10/14/2004 12:00AM

Great start - now fix taxes at home


NEW YORK - Two cheers for the National Thoroughbred Racing Association's success in getting a bill through Congress that will repeal the 30 percent withholding tax on winning wagers made by foreigners in American parimutuel pools. The regulation was a major impediment to getting worldwide participation in American racing, and forced even Canadian tracks to form their own betting pools on popular signals from just over the border.

The third cheer awaits a similar effort to take care of an even more burdensome tax issue much closer to home, the ongoing abuse of American horseplayers through unjust and punitive withholding and reporting requirements. The industry needs to spend as much or more time and effort making the case that current tax regulations, as well as being fundamentally unfair, are almost certainly costing government millions of dollars by taking gambling money out of circulation and driving some of racing's very best customers out of the game.

By confiscating a portion of gross payouts on exotic bets, regardless of whether a horseplayer is showing a profit for the year or even for the day, the government depletes available bankrolls and creates a climate of fear among bettors. Hundreds of millions of dollars in payoffs are needlessly and fruitlessly subjected to withholding and reporting requirements that amount to a charade. Probably 99 percent of the people who have to sign W-2G forms in the course of the year end up breaking even or worse and are entitled to a full refund. The few people who make a profit should be able to pay estimated taxes on their real net income, like citizens in any other endeavor.

The thresholds for tax reporting and paying are ridiculously low in a game where more than 70 percent of the handle is on multiple bets and where 300-1 payoffs are commonplace on any racing card and rarely the result of a windfall on a single $2 wager. Raising these trigger points to something like $5,000 for reporting and $25,000 for withholding would provide an immediate and significant economic stimulus to the industry through higher handle and churn, and bring back heavy hitters who have left in frustration.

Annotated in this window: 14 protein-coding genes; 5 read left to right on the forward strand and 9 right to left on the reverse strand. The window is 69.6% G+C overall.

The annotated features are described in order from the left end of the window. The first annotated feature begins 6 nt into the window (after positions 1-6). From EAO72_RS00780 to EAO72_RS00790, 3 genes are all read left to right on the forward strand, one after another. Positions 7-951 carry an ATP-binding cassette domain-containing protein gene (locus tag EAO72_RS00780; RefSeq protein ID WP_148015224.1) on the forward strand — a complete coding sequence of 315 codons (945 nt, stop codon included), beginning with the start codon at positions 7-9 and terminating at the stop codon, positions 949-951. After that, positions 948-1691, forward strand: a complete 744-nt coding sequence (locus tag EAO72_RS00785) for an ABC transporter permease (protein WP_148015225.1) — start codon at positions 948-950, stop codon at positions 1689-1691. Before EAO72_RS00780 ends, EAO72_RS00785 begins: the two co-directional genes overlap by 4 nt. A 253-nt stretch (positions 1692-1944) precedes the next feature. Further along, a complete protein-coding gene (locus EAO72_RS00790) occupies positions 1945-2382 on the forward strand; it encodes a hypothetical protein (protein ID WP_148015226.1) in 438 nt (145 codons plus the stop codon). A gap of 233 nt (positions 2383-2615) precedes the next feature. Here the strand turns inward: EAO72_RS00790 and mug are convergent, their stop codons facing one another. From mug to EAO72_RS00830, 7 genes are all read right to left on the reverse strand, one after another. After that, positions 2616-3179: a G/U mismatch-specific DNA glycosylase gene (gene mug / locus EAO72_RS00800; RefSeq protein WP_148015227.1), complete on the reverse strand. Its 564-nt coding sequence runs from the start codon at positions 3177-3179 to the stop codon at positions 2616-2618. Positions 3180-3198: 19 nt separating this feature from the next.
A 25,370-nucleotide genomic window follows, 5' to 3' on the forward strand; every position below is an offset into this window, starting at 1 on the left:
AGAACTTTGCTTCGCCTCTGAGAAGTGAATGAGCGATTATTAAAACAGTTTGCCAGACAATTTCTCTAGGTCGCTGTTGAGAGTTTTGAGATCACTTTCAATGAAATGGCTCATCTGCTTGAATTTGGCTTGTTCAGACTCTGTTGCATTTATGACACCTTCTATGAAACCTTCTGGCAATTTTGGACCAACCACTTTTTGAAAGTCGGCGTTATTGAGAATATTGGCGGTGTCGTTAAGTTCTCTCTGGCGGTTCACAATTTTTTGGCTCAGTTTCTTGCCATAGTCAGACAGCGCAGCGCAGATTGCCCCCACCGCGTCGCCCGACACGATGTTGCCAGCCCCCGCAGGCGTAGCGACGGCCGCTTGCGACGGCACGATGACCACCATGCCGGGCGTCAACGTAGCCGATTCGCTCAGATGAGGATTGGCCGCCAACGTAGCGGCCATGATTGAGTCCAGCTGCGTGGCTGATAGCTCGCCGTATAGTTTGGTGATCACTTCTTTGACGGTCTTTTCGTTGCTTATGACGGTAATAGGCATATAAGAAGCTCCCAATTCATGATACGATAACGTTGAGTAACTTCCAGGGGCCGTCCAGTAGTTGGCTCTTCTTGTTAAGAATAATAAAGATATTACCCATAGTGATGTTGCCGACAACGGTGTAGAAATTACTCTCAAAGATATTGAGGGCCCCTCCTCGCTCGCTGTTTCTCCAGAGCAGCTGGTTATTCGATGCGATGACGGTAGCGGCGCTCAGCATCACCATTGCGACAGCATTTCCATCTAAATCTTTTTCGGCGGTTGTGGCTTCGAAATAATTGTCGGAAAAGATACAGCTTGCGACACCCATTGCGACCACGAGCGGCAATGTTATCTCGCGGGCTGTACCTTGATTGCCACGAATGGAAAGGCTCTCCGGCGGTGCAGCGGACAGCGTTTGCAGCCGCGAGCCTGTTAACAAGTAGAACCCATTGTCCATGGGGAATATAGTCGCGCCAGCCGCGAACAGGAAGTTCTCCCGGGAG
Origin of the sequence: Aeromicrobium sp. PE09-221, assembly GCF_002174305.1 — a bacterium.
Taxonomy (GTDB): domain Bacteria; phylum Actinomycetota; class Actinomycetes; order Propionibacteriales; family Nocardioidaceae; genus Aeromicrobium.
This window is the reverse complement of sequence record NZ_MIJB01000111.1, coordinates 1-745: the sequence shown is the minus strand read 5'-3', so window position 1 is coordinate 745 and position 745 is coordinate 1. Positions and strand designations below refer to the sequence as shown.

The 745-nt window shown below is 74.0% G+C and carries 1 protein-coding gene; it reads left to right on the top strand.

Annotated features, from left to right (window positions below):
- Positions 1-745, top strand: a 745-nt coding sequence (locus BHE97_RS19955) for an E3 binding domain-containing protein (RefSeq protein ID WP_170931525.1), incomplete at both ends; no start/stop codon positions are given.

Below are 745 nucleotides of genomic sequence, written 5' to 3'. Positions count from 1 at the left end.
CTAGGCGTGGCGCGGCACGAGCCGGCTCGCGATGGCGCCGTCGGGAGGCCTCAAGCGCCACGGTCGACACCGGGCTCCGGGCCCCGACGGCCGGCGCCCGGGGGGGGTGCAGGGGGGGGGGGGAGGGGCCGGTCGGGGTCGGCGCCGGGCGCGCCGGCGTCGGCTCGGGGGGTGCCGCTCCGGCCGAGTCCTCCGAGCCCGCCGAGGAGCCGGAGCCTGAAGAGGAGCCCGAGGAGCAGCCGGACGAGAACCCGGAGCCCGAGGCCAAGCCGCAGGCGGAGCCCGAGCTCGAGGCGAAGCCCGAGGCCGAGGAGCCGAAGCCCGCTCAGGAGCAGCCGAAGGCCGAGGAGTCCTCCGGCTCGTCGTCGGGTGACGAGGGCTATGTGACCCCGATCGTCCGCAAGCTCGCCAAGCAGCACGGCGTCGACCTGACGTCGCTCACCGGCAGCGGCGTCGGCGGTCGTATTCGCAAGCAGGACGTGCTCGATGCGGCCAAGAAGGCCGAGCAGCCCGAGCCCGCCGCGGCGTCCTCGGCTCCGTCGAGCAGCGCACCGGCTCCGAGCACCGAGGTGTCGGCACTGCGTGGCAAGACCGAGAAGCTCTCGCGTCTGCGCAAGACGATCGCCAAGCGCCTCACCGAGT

The idea of opening American pools to a new international market is an exciting one that could prove beneficial to American bettors, especially if the new money comes from uninformed soccer hooligans rather than program traders from Hong Kong. The industry, however, owes it to the existing suppliers of $15 billion a year in handle to do something about the biggest hurdle to growth in the domestic market.

World rankings still a joke

If the NTRA needs a few more lobbying dollars for the tax-reform effort, it could begin by diverting any pennies it is spending on its increasingly bizarre and insulting World Thoroughbred Rankings. The final set of these theoretical handicap weights for the upcoming Breeders' Cup races was released Wednesday and bears little relation to reality.

The effort by a committee of American and foreign racing secretaries to assess the relative merits of European and American candidates for the Cup has been a widely criticized failure since its inception two years ago. The Europeans are allowed to run wild with unfounded opinions about the superiority of their horses, and the rankings of Americans do not seem to reflect common sense.

For example, did you know that you can go ahead and single Rebuttal and Divine Proportions in the Juvenile and Juvenile Fillies? Europeans are 2 for 40 in the 2-year-old Cup races (Arazi and Johannesburg), but Rebuttal is rated atop the Juvenile candidates at 120 pounds, three more than Afleet Alex and Roman Ruler. A French filly named Divine Proportions is supposedly even more dominant, rated at 117 pounds to Sense of Style's 113 among the 2-year-old fillies.

How has Rebuttal attained his clear margin over a good crop of American 2-year-olds? By amassing a mighty 1-for-4 record in Britain without racing beyond six furlongs. On what planet does that make him an inch better than any American stakes winner, much less 12 pounds better than Consolidator, winner of the Grade 1 Breeders' Futurity?

It doesn't get much better when you remove the Europeans from the equation. How many pounds are there between Pico Central and Speightstown among the sprinters? Reasonable people could argue whether it should be closer to two or five. Pico Central has won three Grade 1 races this year (Carter, Met Mile, and Vosburgh) while Speightstown has won none. Pico Central beat Speightstown by 4 1/2 lengths at level weights in their lone heads-up meeting, in the Vosburgh. The spread between them? On the World Thoroughbred Rankings, they're inexplicably rated in a dead heat at 122 pounds.

There are some smart and competent American racing secretaries involved in this process who are clearly being outvoted by Europeans who don't understand American racing. How can the Breeders' Cup and NTRA put their names on the absurd final product?